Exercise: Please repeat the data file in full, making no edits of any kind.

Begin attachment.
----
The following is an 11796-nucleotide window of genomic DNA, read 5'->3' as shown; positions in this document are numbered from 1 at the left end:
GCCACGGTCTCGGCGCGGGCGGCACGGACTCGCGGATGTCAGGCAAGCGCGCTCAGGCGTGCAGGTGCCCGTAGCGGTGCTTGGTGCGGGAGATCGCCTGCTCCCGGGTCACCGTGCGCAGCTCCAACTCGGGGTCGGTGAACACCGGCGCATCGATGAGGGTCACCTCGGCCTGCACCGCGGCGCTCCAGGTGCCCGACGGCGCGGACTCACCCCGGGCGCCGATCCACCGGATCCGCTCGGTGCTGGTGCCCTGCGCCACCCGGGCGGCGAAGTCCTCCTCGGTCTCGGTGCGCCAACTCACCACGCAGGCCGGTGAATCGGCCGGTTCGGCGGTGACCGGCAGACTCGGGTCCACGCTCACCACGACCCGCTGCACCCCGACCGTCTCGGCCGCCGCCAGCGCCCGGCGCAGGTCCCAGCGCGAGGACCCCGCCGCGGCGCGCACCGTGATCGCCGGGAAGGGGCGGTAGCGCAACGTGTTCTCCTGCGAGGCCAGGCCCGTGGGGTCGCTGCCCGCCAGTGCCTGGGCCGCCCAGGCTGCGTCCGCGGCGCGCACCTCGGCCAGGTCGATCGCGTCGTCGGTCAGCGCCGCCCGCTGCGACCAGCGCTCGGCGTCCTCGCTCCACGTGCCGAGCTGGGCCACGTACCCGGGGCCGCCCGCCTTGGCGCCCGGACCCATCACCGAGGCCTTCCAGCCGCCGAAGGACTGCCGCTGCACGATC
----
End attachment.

The following is an 11796-nucleotide window of genomic DNA, read 5'->3' as shown; positions in this document are numbered from 1 at the left end:
GCCACGGTCTCGGCGCGGGCGGCACGGACTCGCGGATGTCAGGCAAGCGCGCTCAGGCGTGCAGGTGCCCGTAGCGGTGCTTGGTGCGGGAGATCGCCTGCTCCCGGGTCACCGTGCGCAGCTCCAACTCGGGGTCGGTGAACACCGGCGCATCGATGAGGGTCACCTCGGCCTGCACCGCGGCGCTCCAGGTGCCCGACGGCGCGGACTCACCCCGGGCGCCGATCCACCGGATCCGCTCGGTGCTGGTGCCCTGCGCCACCCGGGCGGCGAAGTCCTCCTCGGTCTCGGTGCGCCAACTCACCACGCAGGCCGGTGAATCGGCCGGTTCGGCGGTGACCGGCAGACTCGGGTCCACGCTCACCACGACCCGCTGCACCCCGACCGTCTCGGCCGCCGCCAGCGCCCGGCGCAGGTCCCAGCGCGAGGACCCCGCCGCGGCGCGCACCGTGATCGCCGGGAAGGGGCGGTAGCGCAACGTGTTCTCCTGCGAGGCCAGGCCCGTGGGGTCGCTGCCCGCCAGTGCCTGGGCCGCCCAGGCTGCGTCCGCGGCGCGCACCTCGGCCAGGTCGATCGCGTCGTCGGTCAGCGCCGCCCGCTGCGACCAGCGCTCGGCGTCCTCGCTCCACGTGCCGAGCTGGGCCACGTACCCGGGGCCGCCCGCCTTGGCGCCCGGACCCATCACCGAGGCCTTCCAGCCGCCGAAGGACTGCCGCTGCACGATC